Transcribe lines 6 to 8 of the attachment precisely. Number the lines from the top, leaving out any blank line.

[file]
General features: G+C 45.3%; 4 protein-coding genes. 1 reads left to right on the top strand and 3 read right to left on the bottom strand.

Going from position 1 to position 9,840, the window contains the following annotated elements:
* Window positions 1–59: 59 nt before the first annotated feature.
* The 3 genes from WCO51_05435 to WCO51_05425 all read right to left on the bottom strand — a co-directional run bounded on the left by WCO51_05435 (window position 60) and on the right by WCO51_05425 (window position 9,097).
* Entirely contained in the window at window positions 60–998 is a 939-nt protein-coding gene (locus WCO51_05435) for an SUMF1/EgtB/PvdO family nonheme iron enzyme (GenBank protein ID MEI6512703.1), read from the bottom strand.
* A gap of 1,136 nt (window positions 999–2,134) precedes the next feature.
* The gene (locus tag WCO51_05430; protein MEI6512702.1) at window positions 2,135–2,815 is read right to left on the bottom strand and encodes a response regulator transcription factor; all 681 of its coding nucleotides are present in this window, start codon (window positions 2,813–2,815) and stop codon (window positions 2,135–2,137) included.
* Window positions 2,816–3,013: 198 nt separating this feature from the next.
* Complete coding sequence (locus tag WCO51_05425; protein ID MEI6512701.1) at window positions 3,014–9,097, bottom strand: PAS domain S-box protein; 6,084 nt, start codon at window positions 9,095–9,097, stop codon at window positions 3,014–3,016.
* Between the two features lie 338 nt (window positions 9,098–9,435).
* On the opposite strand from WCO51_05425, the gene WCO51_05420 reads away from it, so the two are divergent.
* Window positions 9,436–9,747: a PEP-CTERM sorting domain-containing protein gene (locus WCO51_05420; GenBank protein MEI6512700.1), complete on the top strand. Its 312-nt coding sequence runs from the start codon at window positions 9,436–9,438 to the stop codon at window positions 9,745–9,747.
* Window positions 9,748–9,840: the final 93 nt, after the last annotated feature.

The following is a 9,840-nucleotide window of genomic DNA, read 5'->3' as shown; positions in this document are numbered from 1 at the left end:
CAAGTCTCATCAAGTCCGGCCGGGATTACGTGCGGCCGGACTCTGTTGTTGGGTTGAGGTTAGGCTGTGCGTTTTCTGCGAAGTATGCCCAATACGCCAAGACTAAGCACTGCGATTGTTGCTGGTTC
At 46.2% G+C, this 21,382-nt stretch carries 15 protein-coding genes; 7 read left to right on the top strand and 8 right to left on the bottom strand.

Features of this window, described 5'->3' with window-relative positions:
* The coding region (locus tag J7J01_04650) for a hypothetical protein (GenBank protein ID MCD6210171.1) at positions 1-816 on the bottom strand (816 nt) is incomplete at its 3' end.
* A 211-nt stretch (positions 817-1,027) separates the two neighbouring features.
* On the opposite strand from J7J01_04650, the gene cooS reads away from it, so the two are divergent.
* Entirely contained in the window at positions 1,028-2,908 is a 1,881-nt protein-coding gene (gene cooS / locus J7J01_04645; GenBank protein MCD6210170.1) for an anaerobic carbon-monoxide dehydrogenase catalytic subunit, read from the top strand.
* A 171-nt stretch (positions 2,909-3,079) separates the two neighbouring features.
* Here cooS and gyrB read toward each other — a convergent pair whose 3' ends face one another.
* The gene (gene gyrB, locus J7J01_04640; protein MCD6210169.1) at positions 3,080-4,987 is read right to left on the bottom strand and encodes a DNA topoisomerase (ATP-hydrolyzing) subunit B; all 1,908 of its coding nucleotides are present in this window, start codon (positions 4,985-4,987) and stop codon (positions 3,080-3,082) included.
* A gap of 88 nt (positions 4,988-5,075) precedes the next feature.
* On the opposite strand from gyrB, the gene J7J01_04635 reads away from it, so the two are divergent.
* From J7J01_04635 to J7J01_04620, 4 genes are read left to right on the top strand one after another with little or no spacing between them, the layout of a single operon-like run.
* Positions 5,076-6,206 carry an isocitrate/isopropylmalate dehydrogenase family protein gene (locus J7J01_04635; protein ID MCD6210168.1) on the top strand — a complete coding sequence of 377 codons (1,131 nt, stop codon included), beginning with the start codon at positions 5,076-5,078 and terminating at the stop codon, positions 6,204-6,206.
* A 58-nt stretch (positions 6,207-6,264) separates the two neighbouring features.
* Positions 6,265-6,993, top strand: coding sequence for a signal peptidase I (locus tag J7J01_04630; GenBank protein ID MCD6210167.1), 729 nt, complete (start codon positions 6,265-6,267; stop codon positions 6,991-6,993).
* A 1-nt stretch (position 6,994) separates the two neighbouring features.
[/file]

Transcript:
* A gap of 1,136 nt (window positions 999–2,134) precedes the next feature.
* The gene (locus tag WCO51_05430; protein MEI6512702.1) at window positions 2,135–2,815 is read right to left on the bottom strand and encodes a response regulator transcription factor; all 681 of its coding nucleotides are present in this window, start codon (window positions 2,813–2,815) and stop codon (window positions 2,135–2,137) included.
* Window positions 2,816–3,013: 198 nt separating this feature from the next.